About

Welcome to website of the UCL MB PhD journal club.

The journal club meets every other Monday morning in the second floor seminar room of the Rayne Building at 8am. One of us presents a clinical research paper, ideally published in the preceding 2-4 weeks, from a leading journal (e.g. NEJM, The Lancet, JAMA, etc.).

Presentations typically last about 20-30 minutes (with interruptions) and are followed by a further 10-15 minutes of discussion. The paper (and accompanying editorial or comment pieces, where applicable) are distributed by the Friday preceding the meeting. It is expected that those taking part attend the majority of the sessions and that they send their apologies in advance of any absences. Those presenting should summarise what was discussed (half a side of A4 is fine) and email it to the meeting organiser to post to the blog.

Meetings are supervised by Dr Christian Hasford and Dr Mahdad Noursadeghi, consultant physicians at UCLH. Breakfast is funded by the MB PhD programme organised by Prof Gordon Stewart and Sue Beesley.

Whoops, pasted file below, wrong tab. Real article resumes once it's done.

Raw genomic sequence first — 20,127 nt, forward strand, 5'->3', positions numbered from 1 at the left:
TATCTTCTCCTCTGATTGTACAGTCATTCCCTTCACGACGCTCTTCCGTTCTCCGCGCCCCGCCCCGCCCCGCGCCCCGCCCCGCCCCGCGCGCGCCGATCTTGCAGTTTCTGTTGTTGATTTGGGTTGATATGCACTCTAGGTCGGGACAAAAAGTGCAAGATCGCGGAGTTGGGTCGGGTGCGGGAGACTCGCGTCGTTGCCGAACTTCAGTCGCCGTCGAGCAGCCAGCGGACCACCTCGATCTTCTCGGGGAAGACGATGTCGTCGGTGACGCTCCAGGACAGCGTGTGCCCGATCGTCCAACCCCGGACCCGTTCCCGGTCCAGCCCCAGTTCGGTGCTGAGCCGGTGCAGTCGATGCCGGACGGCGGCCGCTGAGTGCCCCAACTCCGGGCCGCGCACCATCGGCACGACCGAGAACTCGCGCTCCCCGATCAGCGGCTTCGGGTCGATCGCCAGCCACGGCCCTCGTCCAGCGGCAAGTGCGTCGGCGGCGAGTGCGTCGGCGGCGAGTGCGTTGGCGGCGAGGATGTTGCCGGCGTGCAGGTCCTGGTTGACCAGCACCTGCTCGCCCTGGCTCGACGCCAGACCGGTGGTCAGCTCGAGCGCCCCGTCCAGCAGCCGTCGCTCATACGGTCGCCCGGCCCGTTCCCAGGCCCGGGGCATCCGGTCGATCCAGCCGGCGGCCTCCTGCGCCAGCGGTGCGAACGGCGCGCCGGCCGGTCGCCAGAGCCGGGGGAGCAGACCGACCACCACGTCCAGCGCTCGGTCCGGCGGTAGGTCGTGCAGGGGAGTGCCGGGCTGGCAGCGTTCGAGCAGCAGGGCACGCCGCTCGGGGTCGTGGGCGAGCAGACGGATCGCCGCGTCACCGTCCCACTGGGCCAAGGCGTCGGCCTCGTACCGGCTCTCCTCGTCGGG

For more information about the MBPhD programme at University College London (the UK variant of the popular American MD-PhD scheme), visit http://www.ucl.ac.uk/mbphd or check out this review by Prof Stewart.

Why should I come?

The MB PhD journal club provides those within the Bloomsbury area the once in a lifetime opportunity to:

  • keep up with the latest medical literature,
  • sharpen their analytical skills,
  • broaden their areas of interest,
  • and gain some vital experience presenting scientific data in a friendly environment.
  • (and you get a free coffee & croissant if you fill in the coffee form)

Background picture was taken from a Google Image search (“medical journals”) – Image by Time LIFE link to image

Also, the tagline “post hoc ergo propter hoc” is actually supposed to be ironic. Funnily, we actually get quite a bit of traffic from people googling the phrase to find out what it means. The Latin phrase roughly translates as “Afterwards, therefore, because of…”, and it describes the logical fallacy that temporal precedence = causation. For example, the doctor gave me pills and the next day I felt better, therefore, the pills made me feel better. While this interpretation is tempting, it doesn’t control for a situation whereby I never went to the doctor at all.